Saw Batman Begins. On the whole, I still prefer Burton's take.
Adam Lipscomb: Burton's version was interesting, and a good bridge from the campiness of the Adam West Batman, but it just wasn't as solid as Nolan's. Don't get me wrong - I'm a huge fan of Tim Burton, but his Batman just didn't ring as true as this one did.
Nolan's a clever director, but what he lacks is vision. Seems consistent with all his films.
Le Nubian: liked Burton's first movie. But...Kim Basinger just about fucked up the movie for me with all her crazy screaming. Burton really needed to reign her in. I believe it would have been a much better movie with some restraint shown by Basinger.
I'm not sure I agree that Nolan has no vision. Do you really think so?
Well--take Gotham. Everyone says it recalls Blade Runner, but I remember the cityscape there, and this one just looks like bits of New York and Chicago mixed together. I was wondering if anyone worked as production designer (Burton's first had Anton Furst, a real genius (tho I really much prefer the second overall)). I can barely pick out that subway train of Wayne Senior, it just looks grungy where, say, the trains in Guillermo del Toro's Mimic were memorably grungy--not just abandoned, but haunted as well.
There's a difference between clever and visionary, I think.
jdlc: I think the only people that will be disappointed with it are those with impossibly high (and greatly hyped up) expectations, those that are expecting lots of heavy action, those that are expecting the campy fun from the previous films and those that have short attention span.
Didn't think Burton's films were at all campy fun. In many ways they were more disturbing than this one...because they found the darkness in the middle of laughter.
It's like with Mark Twain--people remember him as a comic writer, but in the middle of Huckleberry Finn are some very real horrors, all the more startling because they were hidden in between the comedy.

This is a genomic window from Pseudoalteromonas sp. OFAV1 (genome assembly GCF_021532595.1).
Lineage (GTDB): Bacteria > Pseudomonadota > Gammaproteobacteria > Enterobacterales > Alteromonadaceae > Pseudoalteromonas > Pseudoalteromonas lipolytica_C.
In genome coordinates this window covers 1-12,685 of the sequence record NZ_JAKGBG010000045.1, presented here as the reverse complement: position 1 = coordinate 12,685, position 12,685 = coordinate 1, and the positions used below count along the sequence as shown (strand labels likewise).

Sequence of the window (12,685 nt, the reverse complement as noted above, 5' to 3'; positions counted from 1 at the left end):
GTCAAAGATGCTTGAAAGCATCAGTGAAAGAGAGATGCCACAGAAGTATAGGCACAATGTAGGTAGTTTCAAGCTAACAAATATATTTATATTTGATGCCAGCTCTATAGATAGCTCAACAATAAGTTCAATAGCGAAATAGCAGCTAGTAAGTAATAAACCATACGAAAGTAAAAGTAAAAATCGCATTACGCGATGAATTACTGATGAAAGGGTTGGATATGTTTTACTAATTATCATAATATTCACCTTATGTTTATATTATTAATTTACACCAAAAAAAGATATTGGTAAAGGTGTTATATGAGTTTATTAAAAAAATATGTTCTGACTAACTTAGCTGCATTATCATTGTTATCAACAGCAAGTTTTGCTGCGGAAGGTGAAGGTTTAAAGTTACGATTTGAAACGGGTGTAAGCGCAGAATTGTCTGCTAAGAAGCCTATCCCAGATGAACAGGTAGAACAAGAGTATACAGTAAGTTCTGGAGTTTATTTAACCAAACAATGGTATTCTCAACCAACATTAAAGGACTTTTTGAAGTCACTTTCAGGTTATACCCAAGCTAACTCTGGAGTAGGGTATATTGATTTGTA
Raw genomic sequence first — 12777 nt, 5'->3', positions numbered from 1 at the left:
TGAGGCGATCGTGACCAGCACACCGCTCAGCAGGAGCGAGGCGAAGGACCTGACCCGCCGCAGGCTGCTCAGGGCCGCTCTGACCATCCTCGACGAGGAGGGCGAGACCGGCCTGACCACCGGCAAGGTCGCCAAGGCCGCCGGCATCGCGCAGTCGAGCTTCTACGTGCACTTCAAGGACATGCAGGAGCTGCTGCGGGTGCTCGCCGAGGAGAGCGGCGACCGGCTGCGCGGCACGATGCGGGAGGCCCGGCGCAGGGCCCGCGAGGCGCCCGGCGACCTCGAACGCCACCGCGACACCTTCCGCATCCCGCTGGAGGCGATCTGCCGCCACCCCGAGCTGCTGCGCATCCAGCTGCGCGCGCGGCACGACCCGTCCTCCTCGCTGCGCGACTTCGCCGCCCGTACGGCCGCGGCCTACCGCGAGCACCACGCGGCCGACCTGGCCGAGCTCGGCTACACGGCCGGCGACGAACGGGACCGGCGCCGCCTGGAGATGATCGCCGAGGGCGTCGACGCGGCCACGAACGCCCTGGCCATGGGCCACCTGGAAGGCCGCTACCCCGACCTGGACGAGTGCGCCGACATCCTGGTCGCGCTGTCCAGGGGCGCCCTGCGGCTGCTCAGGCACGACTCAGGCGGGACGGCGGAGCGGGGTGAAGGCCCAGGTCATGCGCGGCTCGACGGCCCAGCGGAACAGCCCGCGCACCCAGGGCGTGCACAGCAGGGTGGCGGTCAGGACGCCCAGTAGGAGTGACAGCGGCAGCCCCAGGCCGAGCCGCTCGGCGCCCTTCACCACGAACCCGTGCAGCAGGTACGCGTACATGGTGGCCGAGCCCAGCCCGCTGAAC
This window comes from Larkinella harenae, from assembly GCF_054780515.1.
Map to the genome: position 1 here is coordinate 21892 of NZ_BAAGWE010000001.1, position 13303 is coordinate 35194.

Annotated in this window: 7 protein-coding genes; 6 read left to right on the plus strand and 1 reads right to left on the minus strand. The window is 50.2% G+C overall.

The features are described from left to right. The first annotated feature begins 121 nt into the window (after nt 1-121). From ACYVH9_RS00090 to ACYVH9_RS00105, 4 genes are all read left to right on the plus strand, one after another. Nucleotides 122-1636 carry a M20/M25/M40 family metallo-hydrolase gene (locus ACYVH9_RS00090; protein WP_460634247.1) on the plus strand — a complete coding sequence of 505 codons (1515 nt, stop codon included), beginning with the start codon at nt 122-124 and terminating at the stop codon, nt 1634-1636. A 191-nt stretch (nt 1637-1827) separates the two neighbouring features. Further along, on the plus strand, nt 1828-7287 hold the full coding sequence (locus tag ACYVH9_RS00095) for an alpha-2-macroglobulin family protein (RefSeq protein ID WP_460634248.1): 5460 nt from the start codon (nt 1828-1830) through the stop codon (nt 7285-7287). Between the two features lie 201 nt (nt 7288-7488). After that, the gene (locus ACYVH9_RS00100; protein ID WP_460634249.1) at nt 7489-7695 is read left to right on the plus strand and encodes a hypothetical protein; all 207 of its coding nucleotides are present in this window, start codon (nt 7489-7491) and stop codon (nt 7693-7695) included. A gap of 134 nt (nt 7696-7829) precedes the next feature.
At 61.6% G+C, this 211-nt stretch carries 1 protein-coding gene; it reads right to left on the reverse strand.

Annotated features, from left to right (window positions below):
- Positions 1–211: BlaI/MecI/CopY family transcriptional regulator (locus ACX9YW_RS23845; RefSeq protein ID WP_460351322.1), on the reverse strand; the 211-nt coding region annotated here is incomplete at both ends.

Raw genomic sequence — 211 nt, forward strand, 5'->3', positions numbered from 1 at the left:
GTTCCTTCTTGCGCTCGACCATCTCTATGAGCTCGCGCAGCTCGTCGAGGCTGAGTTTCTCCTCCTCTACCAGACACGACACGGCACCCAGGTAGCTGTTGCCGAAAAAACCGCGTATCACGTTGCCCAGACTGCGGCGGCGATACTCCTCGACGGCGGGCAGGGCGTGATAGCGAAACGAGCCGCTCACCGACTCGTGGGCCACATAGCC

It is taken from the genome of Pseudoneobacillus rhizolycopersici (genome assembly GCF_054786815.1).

Sometimes humor has its uses.
jdlc: I've always thought the first four batman films were campy in one way or another. You have Jack Nicholson spouting every one-liner they could come up with as the Joker to Danny de Vito's over-the-top performance as the Penguin. The only difference for me between the first two and the next two is that the first two Batman films have its Gothic charm while the later films were just plain ridiculous and too cartoonish for my tastes.
Campy is often defined as either "someting outmoded or banal or unsophisticated it's considered clever or amusing," or "something effeminate or homosexual." But Burton's Batman didn't have camp, it had wit--visual wit in the first film's designs (by Anton Furst), and verbal with in the second film's dialogue (by Daniel Waters). And DeVito's Penguin had a melancholic subtext: he's like that because ever since he was a child, he's been abandoned--by his parents, by Max, by the city, and finally, by his gang. He's a Dickens grotesque.
I don't even think of the Shumacher movies.
Gary Oldman was decent. But...Tom Wilkinson as a Carmine (who'd have thunk?)? Katie (I'm so clueless) Holmes as a District Attorney? Wholly Hilarious Example of Miscasting, Batman!
And the music? I heard Elfman's music over ten years ago and still remember it (dananana da NAAA na!). Saw Begins only a few hours ago and I couldn't remember the music. Could you?
X44: Nope. And to think Begins had two scorers. Of course, when those scorers happen to be uber-hacks Hans Zimmer and James Newton Howard, what's to remember?
Two composers! The mind boggles.
Actingwise, everyone, except maybe for our Ms. Holmes, was pitching in, giving as close to all as they could. I liked Oldman here, too. And enjoyed Rutger even if he was playing another stock corporate snake. I hoped his disapproving looks at the playboy Wayne with the two European models would go off into an interesting character tangent but nope, he had to be just another bad guy in the end. Doh. But he was OK. Still, you can only do so much with a script this messy. And the dialogue, eh? Terrible.
Dialogue? What dialogue?
"How could you! I'm a woman--!"
"I'm sorry--" (Offers hand to help her up)
(Whips him off the roof, catches hisarm with the whip and hangs the handle on a TV antenna) "--I'm a woman, and therefore not to betrusted. Life's a bitch; now so am I."
Now that's dialogue!